In honor of William Shakespeare we are celebrating the 400th anniversary of his death on April 23, 2016. What better way to do this, than by highlighting the writing done by first-year students in Associate Professor of English John Wesley’s first-year seminar, A Year in the Life of William Shakespeare? This first-year seminar in scholarly inquiry studies four remarkable plays Shakespeare wrote or saw into production in 1599, the same year he opened the Globe Theatre. In the first half of the course, students were introduced to the myriad ways in which Shakespeare’s 1599 plays are shaped by and give shape to the political and cultural intrigues of that year. In the second half of the course, students turned to a play (and year) of their own choosing, the historicist analysis of which is the basis of an independent research project. As part of this project, students were asked to prepare a blog post that reflected on aspects of Shakespeare’s life, a specific work, or a resource or organization associated with Shakespeare, or to provide a personal interpretation of a play. During the month of April, we’ll feature the posts from students that celebrate all things Shakespeare!
Congratulations to our wonderful first-year writers. For additional online resources about Shakespeare, check out these sites:
- British Library: http://www.bl.uk/
- Folger Shakespeare Library: http://www.folger.edu/
- Globe Theatre: http://www.shakespearesglobe.com
- Internet Shakespeare Editions: http://internetshakespeare.uvic.ca
- Shakespeare 400: http://www.shakespeare400.org/
Transcendent Feminism: Women’s Shifting Perception in Shakespeare and Chicks Flicks
By Kaelie Coleman
Uncountable stories have been written throughout human history, most of which have not passed the test of time. Shakespeare’s stories have not only been remembered, they also continue to spawn new interpretations that remain pertinent throughout generations. Shakespeare’s The Taming of the Shrew would seem to many too far from modern sensibilities to be marketable, yet in 1999 10 Things I Hate About You, a film adaption of the play, opened to enormous success. It wasn’t simply Heath Ledger’s rugged face that made the film an icon; viewers in the late 20th century could identify with the cultural commentary on women’s issues introduced by Shakespeare.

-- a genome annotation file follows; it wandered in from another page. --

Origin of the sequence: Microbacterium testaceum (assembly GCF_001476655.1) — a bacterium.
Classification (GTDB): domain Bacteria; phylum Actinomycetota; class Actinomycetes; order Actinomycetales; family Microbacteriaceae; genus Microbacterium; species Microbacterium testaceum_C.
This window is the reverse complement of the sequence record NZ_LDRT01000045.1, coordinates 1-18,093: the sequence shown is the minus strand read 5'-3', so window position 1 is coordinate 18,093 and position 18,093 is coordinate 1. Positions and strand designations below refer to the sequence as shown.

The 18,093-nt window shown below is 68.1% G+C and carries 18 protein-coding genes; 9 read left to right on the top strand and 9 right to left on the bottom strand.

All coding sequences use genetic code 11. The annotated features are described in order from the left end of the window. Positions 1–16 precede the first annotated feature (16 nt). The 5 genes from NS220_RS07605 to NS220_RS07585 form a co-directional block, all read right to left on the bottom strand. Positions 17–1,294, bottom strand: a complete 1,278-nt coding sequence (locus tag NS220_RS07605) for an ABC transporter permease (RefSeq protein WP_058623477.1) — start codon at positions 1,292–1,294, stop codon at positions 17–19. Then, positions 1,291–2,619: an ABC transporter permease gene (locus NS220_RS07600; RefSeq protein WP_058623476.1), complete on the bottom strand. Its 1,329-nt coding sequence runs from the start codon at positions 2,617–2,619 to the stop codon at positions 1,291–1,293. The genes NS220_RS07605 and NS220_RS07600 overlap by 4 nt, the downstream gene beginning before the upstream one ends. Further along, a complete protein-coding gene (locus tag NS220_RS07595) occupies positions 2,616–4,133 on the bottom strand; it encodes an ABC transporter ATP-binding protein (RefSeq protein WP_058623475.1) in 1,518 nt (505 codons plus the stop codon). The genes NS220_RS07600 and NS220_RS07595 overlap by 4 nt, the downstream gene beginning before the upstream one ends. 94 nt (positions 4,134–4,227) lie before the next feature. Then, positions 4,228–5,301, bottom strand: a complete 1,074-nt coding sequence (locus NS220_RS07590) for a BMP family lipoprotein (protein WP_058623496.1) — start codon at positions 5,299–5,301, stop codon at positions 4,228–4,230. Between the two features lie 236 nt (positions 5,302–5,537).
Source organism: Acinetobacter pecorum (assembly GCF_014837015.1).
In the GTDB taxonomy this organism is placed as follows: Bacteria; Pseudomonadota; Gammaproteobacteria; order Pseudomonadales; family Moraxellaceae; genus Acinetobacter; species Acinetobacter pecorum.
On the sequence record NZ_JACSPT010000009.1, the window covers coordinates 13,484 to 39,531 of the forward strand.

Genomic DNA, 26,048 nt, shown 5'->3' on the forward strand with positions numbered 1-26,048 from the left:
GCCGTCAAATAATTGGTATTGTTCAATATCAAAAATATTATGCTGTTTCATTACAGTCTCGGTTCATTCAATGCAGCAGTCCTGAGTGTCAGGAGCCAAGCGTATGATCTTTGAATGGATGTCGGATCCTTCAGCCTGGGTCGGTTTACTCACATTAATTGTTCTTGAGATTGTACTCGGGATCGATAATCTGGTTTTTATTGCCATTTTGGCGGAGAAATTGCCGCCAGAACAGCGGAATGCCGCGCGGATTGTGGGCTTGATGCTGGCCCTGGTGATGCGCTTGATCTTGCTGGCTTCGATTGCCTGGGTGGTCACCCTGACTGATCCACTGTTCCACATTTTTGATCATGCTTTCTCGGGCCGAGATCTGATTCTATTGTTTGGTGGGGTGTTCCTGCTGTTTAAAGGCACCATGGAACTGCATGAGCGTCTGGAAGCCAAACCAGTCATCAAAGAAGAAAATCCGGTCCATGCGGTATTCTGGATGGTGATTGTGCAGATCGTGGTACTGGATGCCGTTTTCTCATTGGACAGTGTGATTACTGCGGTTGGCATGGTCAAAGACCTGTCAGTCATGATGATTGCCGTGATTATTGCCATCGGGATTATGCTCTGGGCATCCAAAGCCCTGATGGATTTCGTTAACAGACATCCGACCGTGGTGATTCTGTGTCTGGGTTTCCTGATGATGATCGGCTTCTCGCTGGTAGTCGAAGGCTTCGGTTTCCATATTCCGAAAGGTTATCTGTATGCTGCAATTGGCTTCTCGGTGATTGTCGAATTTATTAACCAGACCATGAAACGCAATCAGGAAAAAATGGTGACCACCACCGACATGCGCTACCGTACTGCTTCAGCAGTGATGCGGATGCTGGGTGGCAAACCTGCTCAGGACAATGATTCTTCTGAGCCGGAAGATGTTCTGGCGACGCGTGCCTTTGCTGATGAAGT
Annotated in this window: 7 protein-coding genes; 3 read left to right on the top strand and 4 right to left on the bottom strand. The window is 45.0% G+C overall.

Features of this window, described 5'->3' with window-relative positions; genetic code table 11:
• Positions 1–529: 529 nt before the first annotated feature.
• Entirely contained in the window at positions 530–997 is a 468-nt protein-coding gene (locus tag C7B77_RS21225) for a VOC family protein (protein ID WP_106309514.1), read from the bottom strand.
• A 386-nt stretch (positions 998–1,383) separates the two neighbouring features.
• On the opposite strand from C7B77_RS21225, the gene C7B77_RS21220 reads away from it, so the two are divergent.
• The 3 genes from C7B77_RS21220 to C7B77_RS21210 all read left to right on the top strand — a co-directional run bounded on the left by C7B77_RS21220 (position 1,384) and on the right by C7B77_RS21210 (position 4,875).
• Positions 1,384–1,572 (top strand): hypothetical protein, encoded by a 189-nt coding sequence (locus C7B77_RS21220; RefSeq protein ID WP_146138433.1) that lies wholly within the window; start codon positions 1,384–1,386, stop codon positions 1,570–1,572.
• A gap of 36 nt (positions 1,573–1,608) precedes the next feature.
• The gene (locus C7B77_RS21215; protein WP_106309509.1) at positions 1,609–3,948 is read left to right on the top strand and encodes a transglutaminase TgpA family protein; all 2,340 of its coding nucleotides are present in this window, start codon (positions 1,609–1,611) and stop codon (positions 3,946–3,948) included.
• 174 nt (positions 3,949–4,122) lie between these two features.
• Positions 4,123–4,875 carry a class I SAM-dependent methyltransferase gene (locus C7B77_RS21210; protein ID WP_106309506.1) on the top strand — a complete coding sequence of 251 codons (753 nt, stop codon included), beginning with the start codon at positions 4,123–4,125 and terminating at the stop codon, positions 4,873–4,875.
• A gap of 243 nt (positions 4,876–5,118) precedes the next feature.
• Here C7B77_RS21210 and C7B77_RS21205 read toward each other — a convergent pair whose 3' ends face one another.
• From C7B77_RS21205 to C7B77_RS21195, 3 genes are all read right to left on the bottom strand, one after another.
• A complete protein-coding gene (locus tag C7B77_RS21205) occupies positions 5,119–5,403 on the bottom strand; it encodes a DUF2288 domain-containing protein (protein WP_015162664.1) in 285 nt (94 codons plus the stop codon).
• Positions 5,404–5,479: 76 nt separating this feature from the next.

In 1590 when “The Taming of the Shrew” first hit the stage, the unfavorable position of the protagonist Katherine, a harsh shrew who refuses to marry despite her father’s insistence, exemplified difficulties British women faced. This rebellious nature was frowned upon, but instead of “taming” her spirit until she was a deferential wife, Katherine merely learns to use it more effectively. In Katherine’s final speech following her unwilling marriage to Petruchio most audience members are confused by Katherine’s newly demure attitude and utter deference to her husband. Shakespeare ends the play with an attitude switch so confounding that there are still debates today about the true meaning of the finale. Some critics take Katherine’s words at face value, assuming that the cruel treatment Katherine endured broke her. Others, like myself, see the speech as a form of forced evolution. Katherine can’t have the life of a single lady, so instead she is creating a life that is tolerable; a life built on a foundation of mutual trust, a novel concept in Elizabethan England.
The ambiguity in The Taming of the Shrew made 10 Things I Hate About You possible to format to contemporary values, especially those of the changing feminist movement. Unlike in the original story, the commentary arises from the development of the Stratford sisters, Kat and Bianca. Each sister represents a caricature of woman of the time. Kat, the anti-romantic embodies the stereotype of the bra-burning feminists of the seventies. The mild-mannered Bianca, on the other hand, is a classic sweetheart. As events unfold, the girls take on characteristics of the other, Bianca expressing anger towards the school scumbag with her perfectly manicured fists, and Kat embracing her feminine side in front of an entire classroom with a (rather awkwardly) rewritten Shakespearean sonnet. The changed girls mirror the altering perception of feminism in the Nineties. Gone were the unshaven extremists, instead refined strength became the tell of an empowered woman.
There have been many Shakespearean rom-coms produced over the years, probably with many more to come. Each of Shakespeare’s many plays focuses on a theme that is still apparent. A theme that still manages to make audiences crow with triumph, or cry with hopelessness. Taming of the Shrew addressed problems society still struggles with. Until basic underlying issues of our society are dealt with, I doubt that Shakespeare will ever become irrelevant.
10 Things I Hate about You. Dir. Gil Junger. Perf. Julia Stiles and Heath Ledger. Buena Vista Pictures, 1999
Shakespeare, William, Barbara A. Mowat, and Paul Werstine. The Taming of the Shrew. New York: Washington Square, 1992. Print.
Promotional poster for 10 Things I Hate About You. Digital image. Wikipedia. | Touchstone Pictures, n.d. Web. 30 Feb. 2016.